This recipe is a no-brainer. It is seriously one of the most simple things to make, and it usually yields very satisfying results. When I worked as a Home Ec. teacher I used to make this with my senior kids and they all succeeded. Home-made shortcrust is so easy Iam surprised packaged ready-to-use one is still a thing. I can understand puff pastry, that requires a lot of work. I never make it from scratch myself. But shortcrust is really easy and simple.
Apple cinnamon filling
- 2 apples
- 25 g butter
- 1/2 tsp cinnamon powder
- 2 tbsp brown sugar
Peel and core the apples. Cut them in a fine dice. Set a frying pan on medium heat and melt the butter. When the butter has melted, add the diced apples and sauté for a few minutes on medium heat. Lower the heat and add the sugar and cinnamon. Stir to distribute the sugar and cinnamon all over the apples and cover. Let cook over low heat for about a half hour, or until the apples have become soft and the water has evaporated. Time will depend on the kind of apples used. I used the Golden Delicious type and it took me a little more than 30 minutes, actually. We are aiming for really soft apples, so if in doubt a few minutes more won’t hurt. Before removing from the heat, cook a few minutes uncovered to ensure all water has evaporated. Leave to cool to room temperature.
Why cook the apples before? I really wanted my filling to be really soft, almost like a jam. Just the baking time in the oven might not be enough (although that depends on the type of apple used; some apple may as well get this soft only 30 minutes in the oven). I also wanted to make sure to cook away all the liquid in the apples. First of all, I didn’t want their juice to leak in the pie and wet the bottom of the shortcrust. Second, I learned from my mistakes. I baked fresh fruits in pies once, and I swore I will never do this again (scroll to the bottom of this post if you’re curious).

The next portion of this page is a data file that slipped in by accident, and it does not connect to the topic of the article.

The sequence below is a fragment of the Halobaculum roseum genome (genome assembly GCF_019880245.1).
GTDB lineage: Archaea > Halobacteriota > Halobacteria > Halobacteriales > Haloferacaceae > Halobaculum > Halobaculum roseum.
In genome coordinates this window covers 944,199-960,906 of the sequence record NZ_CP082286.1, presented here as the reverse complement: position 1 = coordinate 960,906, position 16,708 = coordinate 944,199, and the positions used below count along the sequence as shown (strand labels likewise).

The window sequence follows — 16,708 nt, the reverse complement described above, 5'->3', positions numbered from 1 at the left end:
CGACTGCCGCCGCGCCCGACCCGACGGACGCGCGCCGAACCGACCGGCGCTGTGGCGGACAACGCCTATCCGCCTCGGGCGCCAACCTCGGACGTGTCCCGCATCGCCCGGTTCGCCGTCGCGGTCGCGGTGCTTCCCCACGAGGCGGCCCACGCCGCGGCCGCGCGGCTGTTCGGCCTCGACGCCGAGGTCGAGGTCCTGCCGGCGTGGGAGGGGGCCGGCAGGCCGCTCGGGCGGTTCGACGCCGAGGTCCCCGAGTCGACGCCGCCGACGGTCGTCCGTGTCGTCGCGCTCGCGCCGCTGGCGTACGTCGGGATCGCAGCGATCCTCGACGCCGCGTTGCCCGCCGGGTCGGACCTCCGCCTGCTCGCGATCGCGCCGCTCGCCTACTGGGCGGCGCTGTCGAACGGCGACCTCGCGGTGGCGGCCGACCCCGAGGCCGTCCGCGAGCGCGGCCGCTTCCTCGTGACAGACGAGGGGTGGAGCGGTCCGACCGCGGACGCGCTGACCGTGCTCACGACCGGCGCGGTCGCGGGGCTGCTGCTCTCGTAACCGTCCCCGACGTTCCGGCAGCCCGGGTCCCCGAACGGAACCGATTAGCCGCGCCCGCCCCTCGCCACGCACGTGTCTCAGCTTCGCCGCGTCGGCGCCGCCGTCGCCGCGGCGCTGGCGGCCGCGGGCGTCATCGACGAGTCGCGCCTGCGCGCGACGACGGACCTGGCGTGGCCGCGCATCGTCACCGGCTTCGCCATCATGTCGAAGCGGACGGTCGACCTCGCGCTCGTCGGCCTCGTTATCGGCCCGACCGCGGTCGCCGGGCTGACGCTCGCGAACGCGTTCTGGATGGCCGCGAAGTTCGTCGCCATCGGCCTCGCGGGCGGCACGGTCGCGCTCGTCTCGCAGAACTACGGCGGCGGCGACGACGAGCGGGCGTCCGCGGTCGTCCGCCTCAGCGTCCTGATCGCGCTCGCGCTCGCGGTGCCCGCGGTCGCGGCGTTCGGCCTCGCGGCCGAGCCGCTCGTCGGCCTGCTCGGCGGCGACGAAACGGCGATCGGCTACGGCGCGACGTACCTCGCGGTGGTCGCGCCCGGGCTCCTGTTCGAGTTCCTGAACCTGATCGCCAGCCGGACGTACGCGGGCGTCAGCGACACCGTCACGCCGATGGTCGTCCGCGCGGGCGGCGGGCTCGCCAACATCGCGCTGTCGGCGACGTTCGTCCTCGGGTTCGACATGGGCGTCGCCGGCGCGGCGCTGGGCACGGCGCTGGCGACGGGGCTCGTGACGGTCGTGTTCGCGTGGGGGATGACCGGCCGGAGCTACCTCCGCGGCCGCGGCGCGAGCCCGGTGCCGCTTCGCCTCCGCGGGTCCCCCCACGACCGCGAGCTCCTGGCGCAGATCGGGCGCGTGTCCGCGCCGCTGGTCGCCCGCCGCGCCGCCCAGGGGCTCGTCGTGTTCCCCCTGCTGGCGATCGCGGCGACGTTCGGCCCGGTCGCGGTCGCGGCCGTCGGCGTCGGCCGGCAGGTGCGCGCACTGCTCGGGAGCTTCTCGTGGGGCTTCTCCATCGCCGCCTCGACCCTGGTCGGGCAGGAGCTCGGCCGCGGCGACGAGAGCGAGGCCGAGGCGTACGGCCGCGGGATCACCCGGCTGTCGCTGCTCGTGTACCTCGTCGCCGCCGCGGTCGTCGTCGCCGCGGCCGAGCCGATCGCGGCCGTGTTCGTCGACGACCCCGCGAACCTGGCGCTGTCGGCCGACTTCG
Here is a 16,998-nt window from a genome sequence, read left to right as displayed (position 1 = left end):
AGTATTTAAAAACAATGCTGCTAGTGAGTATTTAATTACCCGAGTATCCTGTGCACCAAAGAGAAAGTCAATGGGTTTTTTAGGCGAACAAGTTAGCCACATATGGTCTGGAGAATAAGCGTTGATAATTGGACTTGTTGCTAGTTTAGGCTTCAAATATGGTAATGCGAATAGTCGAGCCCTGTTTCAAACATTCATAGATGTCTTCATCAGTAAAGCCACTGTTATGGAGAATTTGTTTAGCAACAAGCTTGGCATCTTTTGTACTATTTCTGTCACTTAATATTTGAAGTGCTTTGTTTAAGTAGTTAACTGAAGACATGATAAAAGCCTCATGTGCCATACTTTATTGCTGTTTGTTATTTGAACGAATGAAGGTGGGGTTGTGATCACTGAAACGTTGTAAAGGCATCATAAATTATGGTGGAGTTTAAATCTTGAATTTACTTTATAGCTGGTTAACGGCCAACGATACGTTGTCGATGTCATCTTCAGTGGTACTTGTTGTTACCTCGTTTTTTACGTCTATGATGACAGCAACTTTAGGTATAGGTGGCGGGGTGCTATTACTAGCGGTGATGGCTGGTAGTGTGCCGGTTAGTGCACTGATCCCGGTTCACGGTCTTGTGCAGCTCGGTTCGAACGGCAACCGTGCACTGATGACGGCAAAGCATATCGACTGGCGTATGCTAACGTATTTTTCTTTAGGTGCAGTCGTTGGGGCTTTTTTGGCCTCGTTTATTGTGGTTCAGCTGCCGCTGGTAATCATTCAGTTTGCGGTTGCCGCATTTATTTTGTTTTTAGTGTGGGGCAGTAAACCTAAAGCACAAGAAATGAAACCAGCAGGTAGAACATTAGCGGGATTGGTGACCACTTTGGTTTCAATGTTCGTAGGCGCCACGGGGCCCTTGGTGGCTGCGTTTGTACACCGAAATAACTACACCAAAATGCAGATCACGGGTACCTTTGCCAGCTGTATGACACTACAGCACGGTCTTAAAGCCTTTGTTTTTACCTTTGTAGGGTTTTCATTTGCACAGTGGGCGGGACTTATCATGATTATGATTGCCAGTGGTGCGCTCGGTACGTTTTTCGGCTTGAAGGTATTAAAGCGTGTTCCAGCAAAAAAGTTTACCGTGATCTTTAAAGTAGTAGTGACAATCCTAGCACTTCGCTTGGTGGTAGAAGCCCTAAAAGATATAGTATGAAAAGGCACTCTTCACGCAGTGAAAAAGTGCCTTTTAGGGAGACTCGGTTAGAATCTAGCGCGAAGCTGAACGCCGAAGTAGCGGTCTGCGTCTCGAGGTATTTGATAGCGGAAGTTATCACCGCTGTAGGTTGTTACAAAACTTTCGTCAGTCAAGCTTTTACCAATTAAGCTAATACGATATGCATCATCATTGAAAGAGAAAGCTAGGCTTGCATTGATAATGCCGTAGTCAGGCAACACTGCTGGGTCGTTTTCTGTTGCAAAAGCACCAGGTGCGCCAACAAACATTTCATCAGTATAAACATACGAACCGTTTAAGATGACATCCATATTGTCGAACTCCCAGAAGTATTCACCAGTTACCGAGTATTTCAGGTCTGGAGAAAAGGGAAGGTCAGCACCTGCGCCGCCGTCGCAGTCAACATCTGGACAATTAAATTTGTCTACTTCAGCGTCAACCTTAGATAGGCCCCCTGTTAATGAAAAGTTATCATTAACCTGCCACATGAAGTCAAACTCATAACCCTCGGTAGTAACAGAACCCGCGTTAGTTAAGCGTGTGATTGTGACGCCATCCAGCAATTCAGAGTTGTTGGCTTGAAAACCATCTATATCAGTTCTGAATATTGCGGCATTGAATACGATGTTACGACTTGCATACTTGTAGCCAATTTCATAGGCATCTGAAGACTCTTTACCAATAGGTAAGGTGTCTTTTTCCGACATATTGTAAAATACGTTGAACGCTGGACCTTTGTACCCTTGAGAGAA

Assembling and baking
Roll out 2/3 of the dough and cut out 6 large discs; I used the rim of a dessert bowl. Place each disc in the cups of a muffin tin, gently pressing it in and making sure it perfectly lines its sides. Combine any cut out dough leftovers with the remaining 1/3 of the dough and roll that out. With a smaller circular shape, cut out 6 smaller discs that will be used as “lids”. Those should be the same size as the muffin tin cups or just slightly larger. I have a circular cookie that was the perfect size; alternatively a glass should also do.
Fill each shortcrust cup with the apple cinnamon filling and place a shortcrust lid over every pie. Make sure the edges of each shortcrust lid touch the shortcrust sides of the pie, so that the filling is all trapped inside. Press the two pieces of shortcrust together with the help of a fork. Lastly, cut the top of the pie with a knife. This is not only a decorative touch, but it ensures that any steam that may develop inside the pies during baking has a place to escape without potentially cracking the pie lid.
Bake in the preheated oven at 180°C for 25-30 minuts, or until golden on the top. These mini pies are baked in a muffin tin for single serving mini pies. The quantities in this recipe should yield 6 mini pies, baked in a regular sized muffin tin.
I served these apple cinnamon mini pies with a side of lightly sweetened whipped cream. The moment the flavours combined in my mouth I was back in New Jersey, one torrid July afternoon, on my last summer holiday before I turned 18. It was a very sweet memory (and very buttery).